The US Department of Energy's Energy Information Agency (EIA) reports that residential and commercial buildings were responsible for 40 percent of the energy used in the United States in 2005; residential buildings in the EIA statistic include both single- and multifamily dwellings such as apartment buildings and condominiums.
Concern over the environment and global warming grows and the public becomes increasingly aware that residential and commercial buildings use a large portion of the U.S. energy supply and produce an equally large amount of greenhouse gases. Therefore, the drive to make buildings more energy efficient and environmentally neutral will increase.
Additionally, energy prices will continue to rise as worldwide demand increases, making sustainable buildings not only socially responsible but also increasingly economical. Environmental and economic forces will result in a demand for electrical contractors that understand and can install distributed generation and control systems needed for high-performance and environmentally neutral buildings.
The term zero-energy building or its acronym ZEB is becoming more common in the construction industry today. There are a number of variations on ZEB being used, as well, such as “zero-energy home” (ZEH) referring specifically to single-family dwellings or “net zero energy building.” All of these terms refer to the same thing, a residential or commercial building that essentially produces as much energy as it uses. To date, near ZEBs have only been achieved in residential single-family homes. However, all of this is changing as more and more owners are demanding increasingly efficient commercial buildings; architects and engineers are learning more about designing high-performance buildings, and contractors are becoming more proficient at constructing green buildings. Couple this with the growing demand for sustainable and energy-efficient building products, which is resulting in reduced costs, increased energy costs and more government legislation favor, and ZEBs make both social and economic sense.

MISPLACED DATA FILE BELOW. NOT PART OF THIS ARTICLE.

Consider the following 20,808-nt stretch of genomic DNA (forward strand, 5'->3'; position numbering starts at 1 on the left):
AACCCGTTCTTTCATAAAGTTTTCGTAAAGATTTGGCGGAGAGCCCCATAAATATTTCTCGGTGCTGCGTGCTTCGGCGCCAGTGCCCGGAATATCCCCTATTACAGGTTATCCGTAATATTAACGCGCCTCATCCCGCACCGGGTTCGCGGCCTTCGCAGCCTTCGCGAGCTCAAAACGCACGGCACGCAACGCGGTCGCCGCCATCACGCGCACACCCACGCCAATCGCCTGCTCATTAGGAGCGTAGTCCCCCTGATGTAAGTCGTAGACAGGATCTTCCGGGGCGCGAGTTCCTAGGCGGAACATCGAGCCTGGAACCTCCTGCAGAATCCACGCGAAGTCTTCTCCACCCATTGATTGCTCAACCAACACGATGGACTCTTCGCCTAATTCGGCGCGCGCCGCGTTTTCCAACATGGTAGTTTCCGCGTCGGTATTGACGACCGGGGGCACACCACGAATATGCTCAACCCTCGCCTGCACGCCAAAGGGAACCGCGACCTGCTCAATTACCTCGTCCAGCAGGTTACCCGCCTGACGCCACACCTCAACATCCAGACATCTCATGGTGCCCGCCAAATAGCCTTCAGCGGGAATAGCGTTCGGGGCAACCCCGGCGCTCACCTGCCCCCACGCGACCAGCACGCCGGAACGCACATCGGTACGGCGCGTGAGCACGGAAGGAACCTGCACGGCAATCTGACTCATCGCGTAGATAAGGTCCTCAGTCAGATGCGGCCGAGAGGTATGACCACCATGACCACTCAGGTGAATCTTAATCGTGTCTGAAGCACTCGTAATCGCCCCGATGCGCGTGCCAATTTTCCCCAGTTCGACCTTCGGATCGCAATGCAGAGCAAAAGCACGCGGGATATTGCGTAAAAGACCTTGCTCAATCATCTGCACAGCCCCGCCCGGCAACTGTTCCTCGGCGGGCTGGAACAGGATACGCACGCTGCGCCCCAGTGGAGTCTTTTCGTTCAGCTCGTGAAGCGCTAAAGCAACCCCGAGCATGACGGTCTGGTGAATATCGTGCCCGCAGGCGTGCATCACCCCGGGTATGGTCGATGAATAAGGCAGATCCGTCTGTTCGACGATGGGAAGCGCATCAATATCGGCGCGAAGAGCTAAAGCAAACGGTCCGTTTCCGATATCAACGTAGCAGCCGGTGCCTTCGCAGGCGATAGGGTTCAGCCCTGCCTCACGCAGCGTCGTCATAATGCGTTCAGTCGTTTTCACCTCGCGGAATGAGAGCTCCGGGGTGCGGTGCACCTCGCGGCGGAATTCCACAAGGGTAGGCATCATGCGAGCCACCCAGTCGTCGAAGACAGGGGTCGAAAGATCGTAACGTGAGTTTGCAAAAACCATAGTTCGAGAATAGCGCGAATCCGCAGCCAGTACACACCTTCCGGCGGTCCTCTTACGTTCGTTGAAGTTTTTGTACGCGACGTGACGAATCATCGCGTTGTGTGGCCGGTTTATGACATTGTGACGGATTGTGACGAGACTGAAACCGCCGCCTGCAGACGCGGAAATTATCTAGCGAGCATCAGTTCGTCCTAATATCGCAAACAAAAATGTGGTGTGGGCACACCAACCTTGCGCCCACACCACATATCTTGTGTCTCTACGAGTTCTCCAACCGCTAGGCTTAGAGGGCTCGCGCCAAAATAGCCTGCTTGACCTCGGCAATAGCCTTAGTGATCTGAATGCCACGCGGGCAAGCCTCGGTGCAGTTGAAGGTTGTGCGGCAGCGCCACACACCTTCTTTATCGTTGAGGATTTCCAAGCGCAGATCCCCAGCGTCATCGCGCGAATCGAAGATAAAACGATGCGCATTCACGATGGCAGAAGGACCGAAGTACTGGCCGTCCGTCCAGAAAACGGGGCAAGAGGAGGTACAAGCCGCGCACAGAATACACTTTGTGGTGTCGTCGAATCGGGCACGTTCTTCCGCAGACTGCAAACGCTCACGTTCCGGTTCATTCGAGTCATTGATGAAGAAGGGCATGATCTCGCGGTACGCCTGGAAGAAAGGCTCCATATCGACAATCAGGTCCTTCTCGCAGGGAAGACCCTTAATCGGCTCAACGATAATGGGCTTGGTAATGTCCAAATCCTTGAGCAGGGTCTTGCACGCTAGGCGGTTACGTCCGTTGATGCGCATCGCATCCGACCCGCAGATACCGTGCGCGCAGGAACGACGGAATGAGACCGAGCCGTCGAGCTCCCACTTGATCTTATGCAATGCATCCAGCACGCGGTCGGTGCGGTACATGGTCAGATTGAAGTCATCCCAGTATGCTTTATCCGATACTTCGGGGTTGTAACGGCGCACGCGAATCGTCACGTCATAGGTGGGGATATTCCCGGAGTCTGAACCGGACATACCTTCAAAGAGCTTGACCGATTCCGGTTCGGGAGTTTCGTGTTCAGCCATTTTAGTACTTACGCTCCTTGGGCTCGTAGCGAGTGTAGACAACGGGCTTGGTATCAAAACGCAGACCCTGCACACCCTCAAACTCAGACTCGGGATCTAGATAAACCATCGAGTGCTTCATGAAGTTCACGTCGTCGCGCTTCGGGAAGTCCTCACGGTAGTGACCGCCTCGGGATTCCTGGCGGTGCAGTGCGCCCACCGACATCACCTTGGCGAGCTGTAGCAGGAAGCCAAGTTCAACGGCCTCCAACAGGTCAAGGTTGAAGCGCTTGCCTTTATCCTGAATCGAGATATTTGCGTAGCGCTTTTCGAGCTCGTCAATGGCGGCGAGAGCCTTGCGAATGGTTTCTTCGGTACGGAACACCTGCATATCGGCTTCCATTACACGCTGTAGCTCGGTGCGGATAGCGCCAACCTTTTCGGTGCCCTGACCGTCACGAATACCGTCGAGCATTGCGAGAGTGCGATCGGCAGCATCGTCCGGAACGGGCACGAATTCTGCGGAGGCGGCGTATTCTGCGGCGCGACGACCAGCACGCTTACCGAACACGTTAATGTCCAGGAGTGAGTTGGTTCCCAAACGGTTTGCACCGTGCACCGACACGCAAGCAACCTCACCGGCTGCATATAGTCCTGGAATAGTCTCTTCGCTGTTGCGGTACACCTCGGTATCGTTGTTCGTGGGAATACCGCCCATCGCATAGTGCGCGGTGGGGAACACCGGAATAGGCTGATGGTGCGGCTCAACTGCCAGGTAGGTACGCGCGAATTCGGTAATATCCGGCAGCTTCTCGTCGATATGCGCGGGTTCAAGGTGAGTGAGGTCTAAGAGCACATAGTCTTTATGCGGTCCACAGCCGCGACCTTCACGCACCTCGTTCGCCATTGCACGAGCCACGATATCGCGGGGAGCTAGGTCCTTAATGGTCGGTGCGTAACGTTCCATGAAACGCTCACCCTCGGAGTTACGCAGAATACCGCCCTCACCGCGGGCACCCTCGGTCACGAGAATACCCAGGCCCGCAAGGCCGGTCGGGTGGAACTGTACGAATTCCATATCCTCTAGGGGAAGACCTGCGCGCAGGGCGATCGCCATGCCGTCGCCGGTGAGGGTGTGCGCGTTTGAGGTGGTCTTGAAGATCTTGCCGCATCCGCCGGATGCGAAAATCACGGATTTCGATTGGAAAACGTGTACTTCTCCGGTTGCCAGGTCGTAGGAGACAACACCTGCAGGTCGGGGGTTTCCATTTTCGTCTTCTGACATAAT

Today, the Leadership in Energy and Environmental Design (LEED) green building rating system is increasingly being used in both private and public building construction. Credits toward green building certification are earned based on achieving LEED-specified criteria that includes energy-efficient lighting and controls, comprehensive building automation and control systems, use of alternative energy sources such as photovoltaics, and other systems with which the electrical contractor should be involved.
The number of credits earned by the project determines the level of LEED certification, which moves progressively up a scale from simply Certified to Silver, Gold and, finally, Platinum certification. As an example of the growing momentum to requiring buildings to be LEED certified, the Washington Post reported on Wednesday, Dec. 6, 2006, that the District of Columbia Council passed legislation that requires all commercial buildings greater than 50,000 square feet to be LEED certified after 2012. This would make Washington, D.C., the first major city to require LEED certification for privately funded construction projects if approved by the mayor.
LEED is very important, but it is only a start toward ZEBs. Many owners today are beginning to challenge their design and construction team to produce buildings that exceed LEED and energy code requirements. More importantly, professional societies, industry associations and government agencies are becoming the force that is driving the construction industry toward ZEBs. The American Institute of Architects (AIA) issued a policy statement in December 2005 promoting sustainable design, including the reduction of fossil fuels used to contract and operate buildings by 50 percent by 2010 and further reductions in fossil fuel use each year after that until buildings are “carbon neutral.” Among other industry organizations working toward ZEBs are the American Society of Heating, Refrigerating and Air-Conditioning Engineers (ASHRAE) and the Illuminating Engineering Society of North America (IESNA).
The electrical contractor should begin taking steps to prepare for the growing demand for green buildings that includes the movement toward ZEBs. Since more and more buildings are being designed and constructed to be LEED certified, the electrical contractor should have at least one project manager that is a LEED accredited professional. Similarly, the electrical contracting firm should keep its eye on emerging building technologies, which include open-architecture control systems and photovoltaics that will be needed in tomorrow’s ZEBs. EC
This article is the result of a research project investigating the emerging IBS market for the electrical contractor that is being sponsored by ELECTRI International Inc.
GLAVINICH is an associate professor in the Department of Civil, Environmental and Architectural Engineering at The University of Kansas and is a frequent instructor for NECA’s Management Education Institute. He can be reached at 785.864.3435 or email@example.com.